Minor league football (gridiron)

Minor league football is a loose term for pro football (gridiron) which is played below the major league level (also known as Secondary Football or Alternative Football). There is a major league designation to the National Football League (American football) and the Canadian Football League (Canadian football), but contrary to the other major sports in North America (MLB, MLS, NBA and NHL) no formal development farm system is in use,[1] after the NFL severed ties with all minor league teams in 1948,[2][3] and again with the cancellation of NFL Europe in 2006.[4] Since 2018 the CFL has a partnership agreement with the Professional American Football League of Mexico (LFA) for player development,[5] but do not consider it as a minor league in the traditional sense.[6]

There have been professional football leagues of varying levels since the invention of the sport, and over the years there was an attempt to organize a development or farm leagues such as the Association of Professional Football Leagues,[7][8][9] and the after-mentioned WLAF/NFL Europe/NFL Europa, but failed to produce profits and cancelled unceremoniously.[10] As a result, over time the North American leagues settled into an informal hierarchy, with many aspiring entrepreneurs trying to establish in that vacuum rival or alternative/ supplement leagues to the NFL, but beside the All-America Football Conference and the American Football League that merged with the NFL, none of the other leagues succeeded,[11] particularly because the leagues lack of ability to generate television revenue to keep them afloat in its first years of existence.[12][13]

In modern times, the NFL has developed players not ready for the active roster through each team's practice squad, or relied on college football[14][15][16][17] and separate entities like the now-defunct Arena Football League[18][19][20] as their feeder organizations. Since the beginning of the 21st century, three fledgling pro football leagues - UFL,[21] FXFL[22][23] and AAF[24][25] - had hoped to create a relationship with the NFL as some sort of a developmental minor league, but all folded without any such connection being made.


Early circuits (1890–1919)

The birth of semi-professional football can be trace back to the 1880s, when most athletic clubs in America had a team playing football, and played (supposedly) without paid players. In realty, most teams often found ways around that, and acquire the best players with the promise of jobs and trophies or watches (that were later pawned by the players) to play against the area top clubs and colleges. While the practice of professional and semi-pro teams playing college and amateur teams was common in the 1880s and 1890s (most notably was the establishment of the American Football Union, a coalition of teams that operated from 1886 to 1895 in the New York metropolitan area), in the 20th century college and professional football began to diverge and college-professional interplay effectively ended after the NCAA formed in 1906. During this time, the most prominent circuit was the Western Pennsylvania Professional Football Circuit, and most winning teams claimed national "professional" football title.[26]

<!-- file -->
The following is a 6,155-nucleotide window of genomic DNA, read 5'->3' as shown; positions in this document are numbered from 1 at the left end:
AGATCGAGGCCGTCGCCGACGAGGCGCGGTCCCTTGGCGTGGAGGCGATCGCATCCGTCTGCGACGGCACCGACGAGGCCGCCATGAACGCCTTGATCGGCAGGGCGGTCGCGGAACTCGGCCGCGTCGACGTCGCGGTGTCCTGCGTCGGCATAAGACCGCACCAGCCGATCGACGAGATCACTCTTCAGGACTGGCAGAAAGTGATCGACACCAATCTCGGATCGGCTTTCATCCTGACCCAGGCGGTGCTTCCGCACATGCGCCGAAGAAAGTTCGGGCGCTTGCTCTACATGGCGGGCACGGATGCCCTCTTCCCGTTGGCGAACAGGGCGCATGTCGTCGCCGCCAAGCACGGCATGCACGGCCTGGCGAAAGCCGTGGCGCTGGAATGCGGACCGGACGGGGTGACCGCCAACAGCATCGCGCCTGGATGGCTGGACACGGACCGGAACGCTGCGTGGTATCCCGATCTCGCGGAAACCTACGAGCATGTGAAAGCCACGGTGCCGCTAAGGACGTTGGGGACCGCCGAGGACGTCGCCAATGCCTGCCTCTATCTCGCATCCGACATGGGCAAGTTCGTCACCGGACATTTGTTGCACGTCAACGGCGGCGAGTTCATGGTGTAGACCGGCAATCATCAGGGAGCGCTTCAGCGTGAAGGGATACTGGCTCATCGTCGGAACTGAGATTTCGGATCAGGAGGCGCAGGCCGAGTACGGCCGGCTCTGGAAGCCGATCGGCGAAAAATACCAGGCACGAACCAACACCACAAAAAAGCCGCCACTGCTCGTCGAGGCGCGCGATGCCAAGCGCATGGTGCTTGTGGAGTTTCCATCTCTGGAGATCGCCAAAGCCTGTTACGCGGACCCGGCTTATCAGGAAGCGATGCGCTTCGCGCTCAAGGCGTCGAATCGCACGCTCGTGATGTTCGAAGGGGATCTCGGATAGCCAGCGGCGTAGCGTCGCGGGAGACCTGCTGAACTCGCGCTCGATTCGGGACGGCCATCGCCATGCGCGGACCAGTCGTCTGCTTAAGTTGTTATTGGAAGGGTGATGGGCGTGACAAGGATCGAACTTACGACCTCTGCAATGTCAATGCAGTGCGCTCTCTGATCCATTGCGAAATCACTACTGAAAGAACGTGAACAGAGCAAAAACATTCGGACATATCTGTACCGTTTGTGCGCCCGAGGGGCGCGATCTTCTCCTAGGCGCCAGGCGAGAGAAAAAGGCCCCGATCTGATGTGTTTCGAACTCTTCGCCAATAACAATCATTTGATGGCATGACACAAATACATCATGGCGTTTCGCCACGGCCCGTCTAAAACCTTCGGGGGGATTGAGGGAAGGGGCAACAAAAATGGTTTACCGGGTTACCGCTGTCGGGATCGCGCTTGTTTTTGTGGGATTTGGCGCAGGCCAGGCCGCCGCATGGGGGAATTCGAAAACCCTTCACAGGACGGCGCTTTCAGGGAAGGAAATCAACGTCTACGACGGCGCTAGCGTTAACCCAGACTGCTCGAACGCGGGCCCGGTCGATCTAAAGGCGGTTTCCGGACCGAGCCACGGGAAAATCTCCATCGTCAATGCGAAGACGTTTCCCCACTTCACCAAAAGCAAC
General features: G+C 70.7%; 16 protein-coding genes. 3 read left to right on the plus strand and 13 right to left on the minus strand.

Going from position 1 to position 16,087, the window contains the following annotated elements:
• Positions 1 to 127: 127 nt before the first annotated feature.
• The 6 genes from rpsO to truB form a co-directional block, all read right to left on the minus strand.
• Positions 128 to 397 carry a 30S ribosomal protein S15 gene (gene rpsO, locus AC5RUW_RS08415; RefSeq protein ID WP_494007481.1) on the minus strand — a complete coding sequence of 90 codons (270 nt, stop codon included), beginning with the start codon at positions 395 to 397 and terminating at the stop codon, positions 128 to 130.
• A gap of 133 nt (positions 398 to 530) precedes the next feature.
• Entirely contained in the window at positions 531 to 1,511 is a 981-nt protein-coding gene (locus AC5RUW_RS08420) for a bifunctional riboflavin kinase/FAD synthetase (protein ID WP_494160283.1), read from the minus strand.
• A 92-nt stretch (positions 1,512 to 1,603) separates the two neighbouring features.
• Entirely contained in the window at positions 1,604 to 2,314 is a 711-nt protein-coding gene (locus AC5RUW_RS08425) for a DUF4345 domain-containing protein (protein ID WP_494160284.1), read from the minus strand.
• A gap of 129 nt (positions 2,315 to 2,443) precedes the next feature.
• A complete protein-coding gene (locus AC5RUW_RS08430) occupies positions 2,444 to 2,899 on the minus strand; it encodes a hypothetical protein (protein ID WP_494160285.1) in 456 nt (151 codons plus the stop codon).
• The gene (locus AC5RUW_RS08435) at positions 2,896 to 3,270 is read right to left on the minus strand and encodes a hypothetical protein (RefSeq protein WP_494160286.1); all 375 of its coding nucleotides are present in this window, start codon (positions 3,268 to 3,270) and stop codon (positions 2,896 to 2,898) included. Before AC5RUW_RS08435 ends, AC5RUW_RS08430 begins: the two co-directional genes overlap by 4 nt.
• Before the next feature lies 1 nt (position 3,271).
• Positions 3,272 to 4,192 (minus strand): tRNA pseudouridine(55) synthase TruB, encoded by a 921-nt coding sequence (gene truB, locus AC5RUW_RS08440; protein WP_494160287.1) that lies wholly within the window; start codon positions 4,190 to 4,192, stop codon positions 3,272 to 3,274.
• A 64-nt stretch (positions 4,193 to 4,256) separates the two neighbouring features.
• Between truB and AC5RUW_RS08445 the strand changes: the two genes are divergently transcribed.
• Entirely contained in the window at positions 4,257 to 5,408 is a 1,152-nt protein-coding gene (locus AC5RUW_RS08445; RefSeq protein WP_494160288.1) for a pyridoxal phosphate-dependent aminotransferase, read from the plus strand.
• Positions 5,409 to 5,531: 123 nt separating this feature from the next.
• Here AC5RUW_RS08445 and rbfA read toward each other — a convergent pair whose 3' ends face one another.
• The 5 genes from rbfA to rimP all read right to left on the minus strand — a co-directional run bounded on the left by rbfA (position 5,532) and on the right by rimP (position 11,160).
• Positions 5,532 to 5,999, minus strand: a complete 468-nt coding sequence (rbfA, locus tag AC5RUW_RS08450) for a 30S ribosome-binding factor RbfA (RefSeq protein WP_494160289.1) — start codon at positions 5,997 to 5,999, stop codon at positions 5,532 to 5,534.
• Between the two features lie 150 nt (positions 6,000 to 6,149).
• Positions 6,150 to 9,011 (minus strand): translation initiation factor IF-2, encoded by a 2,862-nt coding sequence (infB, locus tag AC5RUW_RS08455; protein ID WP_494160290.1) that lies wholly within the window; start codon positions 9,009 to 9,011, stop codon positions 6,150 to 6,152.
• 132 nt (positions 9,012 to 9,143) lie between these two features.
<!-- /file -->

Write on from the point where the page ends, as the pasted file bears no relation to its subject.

The first attempt to form a pro league was the National Football League of 1902, but despite the name was actually regional league that was only composed of teams from Pennsylvania (two of the teams were based in Philadelphia, while the third was based in Pittsburgh). The next step came when promoter Tom O'Rourke established the World Series of Football (1902–03). The series (and not a "league") played indoors at New York City's Madison Square Garden and consisted of five teams, three from the state of New York, one from New Jersey, and another team called "New York", but comprising two Philadelphia teams - the Athletics and the Phillies.[27] The 1903 series also featured the Franklin Athletic Club from Pennsylvania.

At the same time, teams from Ohio – namely the Massillon Tigers, the Columbus Panhandles and the Canton Bulldogs – start attracting much of the top professional football talent in America: Harry McChesney, Bob Shiring, the Nesser brothers, Blondy Wallace, Cub Buck and later even Jim Thorpe, and gave rise to the Ohio League. The "league" was actually a circuit – informal and loose association of independent teams playing other local teams and competed for the "Ohio Independent Championship". The group pioneered the concept of playing games on Sundays to avoid competition with college football games, as it was illegal in other states (due to the existing blue laws), which eventually became the professional standard.

The Ohio League decade-long monopoly began to lose hold in the 1910s, with the formation of the New York Pro Football League (NYPFL) (the first league to use a playoff format) and other associations in the Midwest (particularly in Illinois). The rise in level of play resulted in barnstorming tours between the circuits, which laid the foundations for the first truly national "Major" league – The American Professional Football Association in 1920.